Software Resellers
Systems Integrators

About Vantage Point & Associates


Vantage Point & Associates is an independent source for
E-commerce and EDI resources, news and vendor
information. We bring sellers of the technology together
with buyers for mutual benefit. Our brand is EC`EDI
Vantage Point and our tag line is Covering Your
E-bases. We provide information to help buyers
educate themselves and make informed decisions while at
the same time offering advertising, promotional and
marketing support to sellers to help get their message out
to buyers.
We pride ourselves on our knowledge of E-commerce
and EDI technology and the industry as a whole. We understand how buyers and sellers of
technology have different motivation and needs and we always have our customers best
interests in mind. Buyers and sellers may engage our expertise for a fee, but we do not accept
a commission from any vendor for recommending their product. Our customers can rely on
Vantage Point & Associates to conduct ourselves in a professional manner with honesty,
integrity and confidentiality.
EC`EDI Vantage Point web site www.ec-edi.biz
Corporate web site www.vantagepoint.ca

Copyright 2009 Vantage Point & Associates, Inc.

What is EDI and how does it work?

EDI C HRONOLOGY
Various forms of electronic file exchange have been in use since the 1960s. In the mid1980s, whats now known as Electronic Data Interchange (EDI) was first introduced. It
formalized the process of exchanging files in a structured, standard format. Over time, EDI
has evolved to include a broader range of technologies under the umbrella of Electronic
Commerce (EC).1
EDI is used to some degree in nearly
every industry. It has become widely
EDI throughout the decades
adopted because it offers companies the
ability to become more efficient and
Pre 1980s
- Exchanging files
electronically only
productive, and thereby more competitive.
realistic for large
EDI gained wide acceptance during the
companies
1990s, backed by strong mandates from
Mid 1980s
- PC technology makes
the retail, manufacturing and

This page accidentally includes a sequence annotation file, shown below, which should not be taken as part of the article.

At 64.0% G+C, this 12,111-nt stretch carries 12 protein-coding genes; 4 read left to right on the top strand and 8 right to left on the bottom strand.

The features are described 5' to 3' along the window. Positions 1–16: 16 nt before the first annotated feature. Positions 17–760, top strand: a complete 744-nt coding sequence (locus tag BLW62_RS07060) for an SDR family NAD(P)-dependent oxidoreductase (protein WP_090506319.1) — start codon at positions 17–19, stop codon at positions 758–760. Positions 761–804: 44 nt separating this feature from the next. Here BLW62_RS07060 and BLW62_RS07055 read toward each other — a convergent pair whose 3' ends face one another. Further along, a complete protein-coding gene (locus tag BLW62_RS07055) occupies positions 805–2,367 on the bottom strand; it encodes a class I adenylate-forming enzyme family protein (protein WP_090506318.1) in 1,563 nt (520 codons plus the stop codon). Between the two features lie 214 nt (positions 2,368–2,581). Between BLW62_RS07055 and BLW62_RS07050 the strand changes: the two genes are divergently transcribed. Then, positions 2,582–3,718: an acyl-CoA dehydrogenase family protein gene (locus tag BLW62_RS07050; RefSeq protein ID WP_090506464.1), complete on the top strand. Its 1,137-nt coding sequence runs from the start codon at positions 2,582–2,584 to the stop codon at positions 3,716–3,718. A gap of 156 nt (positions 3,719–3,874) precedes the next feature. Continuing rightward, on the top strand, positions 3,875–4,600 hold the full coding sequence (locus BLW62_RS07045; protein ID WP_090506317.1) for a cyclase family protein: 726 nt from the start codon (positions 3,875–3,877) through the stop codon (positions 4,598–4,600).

EDI possible for any
transportation industries. Some industries
sized company
have forced EDI compliance on their
Early 1990s - E.D.I. or D.I.E.
trading partners, while others are more
Late 1990s - The Internet changes
casual about adopting the technology.
everything
Todays global economy is putting more
Early 2000s - EDI thrives once again
pressure on everyone to bring their costs
Today
- Still more to come
down, and EDI is one way to reduce those
costs. While EDI is the backbone of EC
technology, it is by no means the only
technology available for increasing productivity.

Pre-1980s Before there was EDI


Prior to the mid-1980s, electronic computer file exchange was realistic only for large
companies with mainframe computers and knowledgeable IT staff. It only made economic
sense to exchange files electronically if you had large trading partners with high volumes of
data. Data-transmission lines were expensive, which made reel-to-reel tapes the most
practical medium. The structure of the files being exchanged was determined by one or both
parties, with no standards as a guide.
For all other companies who didnt have the computing power, expertise, or resources to
exchange files electronically, paper was the only option for conducting business.

The term E-Commerce has widespread meaning. In the Business-to-Business world, its a catch-all term for
doing business electronically in any format, including EDI. In the Business-to-Consumer world, E-Commerce tends
to mean paying for products and services on the Internet using a credit card.

Copyright 2009 Vantage Point & Associates, Inc.

What is EDI and how does it work?

Mid-1980s EDI attracts attention


The first EDI standards emerged in the early 1980s. The advent of the personal computer
(PC) made EDI a possibility for companies of any size. The first EDI translation software
vendors and Value Added Networks began offering services to help large companies bring
their smaller suppliers onto EDI. It seems trivial today, but using a PC, modem, EDI
translation software and an electronic mailbox instead of paper was a drastic step. The startup cost for suppliers easily reached $10,000 or more. Most ended up doing rip and read
EDI, which entailed receiving a document electronically, printing it on paper, and re-keying
it into their business application. To send a document back to a customer, the data would then
be keyed into the EDI translation software. This process turned EDI into a glorified fax
machine, and integrating EDI into a companys business application was the furthest thing
from anyones mind.
Early to mid-1990s E.D.I. or D.I.E.
Various industries, especially retail, continued to drive the adoption of EDI. Retailers were
hungry for more, and their suppliers reluctantly complied. The phrase E.D.I. or D.I.E. was
coined as a warning for companies to adopt EDI technology or face the consequences of
losing customers and falling behind their competitors.
Large companies who had integrated EDI with their business applications from the outset
were growing weary of the rip and read habits of smaller companies. As the number of
transactions made by small companies increased, thoughts of integrating EDI surfaced, and
new vendors offering software and services began to emerge.
Late 1990s The Internet changes everything
EDI was no longer viewed as the only technology for doing business electronically. It had
become a bad word to some, and was perceived as overly complicated and costly for small
companies. The Internet and the dot-com era spawned hundreds of new companies that were